Strother hangs around, heads to trials

Road to Athens

by Kent Erdahl

Circles surround the sport of gymnastics.

Equipment includes a set of rings, perfect scores end with a zero and champions earn shiny, round medals.

Look closer to discover gymnasts creating their own circles with extended arms spinning around a high bar, outstretched legs twirling above a horse, an arched back bending to the floor or a tucked body flipping through the air.

The best gymnasts seem to draw the cleanest circular lines with superb form, and Minnesota men’s gymnastics coach Fred Roethlisberger said that former Gophers gymnast Clay Strother has perhaps the best form he’s seen.

Although Strother’s circular lines are a thing of beauty, he is more concerned about completing another circle – one he began as a freshman at Minnesota, which could draw to a close when he competes in the Olympic trials in Anaheim, Calif., on Thursday.

The learning curve

Strother initially came to Minnesota for one reason – to get a chance to train alongside Roethlisberger’s son and three-time Olympian John Roethlisberger.

“I’ve looked up to him since I was probably 7-years-old,” Strother said. “He’s had me eying Minnesota ever since he was in college and first starting to get big on the (gymnastics) scene.”

By the time Strother arrived on campus in 1999, John Roethlisberger was training for his final Olympics in Sydney, Australia.

Although he was just a first-year student, Strother said the experience of training beside an Olympian was invaluable. It has proved true throughout his career at Minnesota.

Strother finished college competition in 2003 as an 11-time All-American and began to realize that making the Olympics could be more than just a dream.

A turning point

After finishing his last season with the Gophers in 2003, Strother had to make the transition out of college competition.

Until he qualified for the U.S. Team participating in the Pan American Games in the Dominican Republic, Strother admitted that it was difficult training without the entire team.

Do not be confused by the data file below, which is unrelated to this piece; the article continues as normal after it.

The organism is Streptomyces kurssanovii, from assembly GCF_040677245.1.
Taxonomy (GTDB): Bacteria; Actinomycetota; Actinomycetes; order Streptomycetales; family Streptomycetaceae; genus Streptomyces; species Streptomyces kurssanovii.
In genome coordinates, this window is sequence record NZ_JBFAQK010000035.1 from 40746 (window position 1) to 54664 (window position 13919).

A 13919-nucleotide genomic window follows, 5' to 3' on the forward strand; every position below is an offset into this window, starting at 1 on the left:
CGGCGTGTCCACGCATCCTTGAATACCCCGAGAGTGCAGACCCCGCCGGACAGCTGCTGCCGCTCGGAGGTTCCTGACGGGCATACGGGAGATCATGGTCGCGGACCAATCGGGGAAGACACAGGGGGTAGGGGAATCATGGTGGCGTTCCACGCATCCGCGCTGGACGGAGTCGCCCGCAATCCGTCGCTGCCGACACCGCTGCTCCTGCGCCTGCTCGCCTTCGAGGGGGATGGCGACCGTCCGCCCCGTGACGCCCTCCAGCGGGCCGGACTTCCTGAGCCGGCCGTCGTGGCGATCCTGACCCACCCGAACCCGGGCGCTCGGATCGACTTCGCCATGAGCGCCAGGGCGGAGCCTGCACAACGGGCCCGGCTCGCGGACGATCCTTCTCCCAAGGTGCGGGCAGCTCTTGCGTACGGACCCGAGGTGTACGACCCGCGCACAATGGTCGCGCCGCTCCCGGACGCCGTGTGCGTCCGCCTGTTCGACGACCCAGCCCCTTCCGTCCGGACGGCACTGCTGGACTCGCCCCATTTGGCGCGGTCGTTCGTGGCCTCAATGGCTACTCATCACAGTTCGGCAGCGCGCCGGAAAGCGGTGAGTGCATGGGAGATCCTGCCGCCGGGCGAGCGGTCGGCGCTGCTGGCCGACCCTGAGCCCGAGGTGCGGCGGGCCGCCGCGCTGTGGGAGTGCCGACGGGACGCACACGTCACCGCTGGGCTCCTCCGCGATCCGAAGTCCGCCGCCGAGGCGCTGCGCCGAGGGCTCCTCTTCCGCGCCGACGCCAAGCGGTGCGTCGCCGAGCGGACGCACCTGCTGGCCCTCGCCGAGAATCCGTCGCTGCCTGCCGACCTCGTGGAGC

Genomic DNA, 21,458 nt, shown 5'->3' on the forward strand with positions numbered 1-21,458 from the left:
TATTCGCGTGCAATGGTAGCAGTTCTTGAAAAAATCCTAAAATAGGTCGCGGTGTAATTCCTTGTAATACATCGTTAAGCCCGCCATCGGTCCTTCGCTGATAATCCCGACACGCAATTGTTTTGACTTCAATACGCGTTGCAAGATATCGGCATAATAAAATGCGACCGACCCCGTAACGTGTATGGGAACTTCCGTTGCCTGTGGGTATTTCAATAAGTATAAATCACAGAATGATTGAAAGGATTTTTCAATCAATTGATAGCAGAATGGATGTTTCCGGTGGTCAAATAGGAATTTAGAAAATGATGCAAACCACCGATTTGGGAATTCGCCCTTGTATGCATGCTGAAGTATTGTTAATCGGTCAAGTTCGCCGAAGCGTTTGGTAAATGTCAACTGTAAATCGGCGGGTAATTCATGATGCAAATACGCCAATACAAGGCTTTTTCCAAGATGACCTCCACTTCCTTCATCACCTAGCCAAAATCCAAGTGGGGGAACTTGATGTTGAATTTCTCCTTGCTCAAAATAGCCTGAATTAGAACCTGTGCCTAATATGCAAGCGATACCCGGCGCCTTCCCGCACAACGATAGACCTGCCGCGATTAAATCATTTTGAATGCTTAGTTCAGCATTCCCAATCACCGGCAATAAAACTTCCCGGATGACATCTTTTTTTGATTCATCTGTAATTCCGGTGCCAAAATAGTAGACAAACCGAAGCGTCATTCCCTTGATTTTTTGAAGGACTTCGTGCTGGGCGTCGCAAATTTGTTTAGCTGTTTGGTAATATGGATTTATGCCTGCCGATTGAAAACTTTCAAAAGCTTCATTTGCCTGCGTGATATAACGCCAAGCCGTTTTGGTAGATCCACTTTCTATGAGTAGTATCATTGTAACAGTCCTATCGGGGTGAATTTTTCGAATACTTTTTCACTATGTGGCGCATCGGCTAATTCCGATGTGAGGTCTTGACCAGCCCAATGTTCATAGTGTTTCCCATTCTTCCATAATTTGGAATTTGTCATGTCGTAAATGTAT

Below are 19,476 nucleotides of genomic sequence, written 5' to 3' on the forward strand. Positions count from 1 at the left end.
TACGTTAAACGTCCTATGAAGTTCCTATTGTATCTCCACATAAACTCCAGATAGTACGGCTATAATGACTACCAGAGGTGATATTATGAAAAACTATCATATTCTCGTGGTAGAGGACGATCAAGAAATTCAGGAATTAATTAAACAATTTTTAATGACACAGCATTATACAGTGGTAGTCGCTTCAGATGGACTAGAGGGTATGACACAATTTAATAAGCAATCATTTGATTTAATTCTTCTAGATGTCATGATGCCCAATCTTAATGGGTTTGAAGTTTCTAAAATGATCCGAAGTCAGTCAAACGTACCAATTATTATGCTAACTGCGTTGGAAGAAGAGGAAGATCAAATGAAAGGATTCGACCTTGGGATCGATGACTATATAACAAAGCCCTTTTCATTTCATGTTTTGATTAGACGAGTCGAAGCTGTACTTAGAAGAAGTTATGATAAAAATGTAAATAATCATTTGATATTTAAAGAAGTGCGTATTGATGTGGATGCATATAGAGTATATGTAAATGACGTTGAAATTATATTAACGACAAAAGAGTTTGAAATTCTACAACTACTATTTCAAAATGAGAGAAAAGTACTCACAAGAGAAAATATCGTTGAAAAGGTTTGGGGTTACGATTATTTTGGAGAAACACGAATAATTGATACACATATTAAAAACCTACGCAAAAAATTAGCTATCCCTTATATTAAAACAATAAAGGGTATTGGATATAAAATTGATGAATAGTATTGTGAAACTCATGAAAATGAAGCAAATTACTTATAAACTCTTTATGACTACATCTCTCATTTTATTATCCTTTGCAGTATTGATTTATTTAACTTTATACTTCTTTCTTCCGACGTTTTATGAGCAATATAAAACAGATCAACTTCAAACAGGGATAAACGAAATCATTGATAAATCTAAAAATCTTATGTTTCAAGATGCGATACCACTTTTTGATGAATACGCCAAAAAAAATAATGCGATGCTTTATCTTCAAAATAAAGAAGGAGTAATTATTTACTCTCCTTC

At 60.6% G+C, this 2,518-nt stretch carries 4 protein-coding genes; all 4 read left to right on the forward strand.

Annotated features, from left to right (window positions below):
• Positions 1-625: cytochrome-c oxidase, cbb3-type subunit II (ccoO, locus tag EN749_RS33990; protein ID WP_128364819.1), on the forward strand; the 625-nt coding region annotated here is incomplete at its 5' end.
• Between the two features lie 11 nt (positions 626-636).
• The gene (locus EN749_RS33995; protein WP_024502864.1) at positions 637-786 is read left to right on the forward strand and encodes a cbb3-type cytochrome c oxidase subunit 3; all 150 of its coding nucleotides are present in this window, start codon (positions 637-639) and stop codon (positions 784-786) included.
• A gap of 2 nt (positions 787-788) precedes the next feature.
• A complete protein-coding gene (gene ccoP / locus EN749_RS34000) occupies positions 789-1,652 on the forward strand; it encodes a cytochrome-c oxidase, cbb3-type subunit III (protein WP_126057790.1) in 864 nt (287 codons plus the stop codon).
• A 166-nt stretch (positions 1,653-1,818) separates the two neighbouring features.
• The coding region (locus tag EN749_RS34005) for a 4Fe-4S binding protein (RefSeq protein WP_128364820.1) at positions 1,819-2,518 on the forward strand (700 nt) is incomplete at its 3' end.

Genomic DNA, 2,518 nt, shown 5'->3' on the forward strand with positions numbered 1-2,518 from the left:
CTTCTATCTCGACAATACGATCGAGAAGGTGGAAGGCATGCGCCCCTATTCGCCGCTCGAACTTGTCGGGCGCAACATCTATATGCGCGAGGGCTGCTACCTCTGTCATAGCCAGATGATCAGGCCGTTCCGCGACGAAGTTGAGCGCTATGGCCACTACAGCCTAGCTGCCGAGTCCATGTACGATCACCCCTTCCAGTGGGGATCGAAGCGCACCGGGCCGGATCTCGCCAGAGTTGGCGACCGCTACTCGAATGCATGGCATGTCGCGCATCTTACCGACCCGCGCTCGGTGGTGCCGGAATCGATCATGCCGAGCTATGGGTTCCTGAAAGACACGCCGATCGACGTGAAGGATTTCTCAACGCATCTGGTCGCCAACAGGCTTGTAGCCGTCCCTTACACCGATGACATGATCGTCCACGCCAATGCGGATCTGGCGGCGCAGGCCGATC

“It was hard because you’re at a turning point in your career. You’re done with college and you’re like, ‘what do I do now?’ ” he said. “But making the Pan Ams was a big confidence booster. How many opportunities do you get to go to something like that?”

Strother made the most of his opportunity by earning a silver medal in the floor exercise and a bronze medal in the pommel horse. He helped the U.S. Team to a third-place finish.

What goes around . . .

Following the Pan American Games, Strother found himself in a similar position to the gymnast who inspired him.

With the Olympics a year away and school left to finish, Strother returned to Minnesota and began training alongside his former Minnesota teammates.

Strother said it was great to train in the familiar surroundings with his coaches and former team, especially the freshmen.

For at least one freshman, the experience was equally gratifying.

“It was inspiring to me as a gymnast to see him execute big moves with perfect form,” Steve Vuong said. “It made me want to work harder.”

Fred Roethlisberger, who doubles as Strother’s personal coach, said the benefit of training with Strother did not end with Vuong.

“Here’s one of the best floor and horse guys in the nation and he’s training next to you,” Roethlisberger said. “All you have to do is look over your shoulder and see what he is doing.”

Reaching for the rings

Fred Roethlisberger spoke frankly about Strother’s chances at the trials this week. He said Strother has nothing to lose because he is relatively young. But the longtime coach said a spot on the six-man team is not out of the question.

“He has done his routines enough that he should just go out and be the best guy on the floor and horse,” Fred Roethlisberger said. “The rest may just come down to luck.”

Strother said he is relaxed and prepared for this week’s trials partially because he is already one of only 17 men participating.

“It’s incredible. It’s been a dream of mine just to make Olympic trials,” Strother said. “It’s just awesome regardless of what happens. My ultimate goal is to make the Olympic Team, but I just have to go out there and do the best that I can and see how it goes.”

If things go well, Strother will start a new circle at a sporting event best known for its five rings.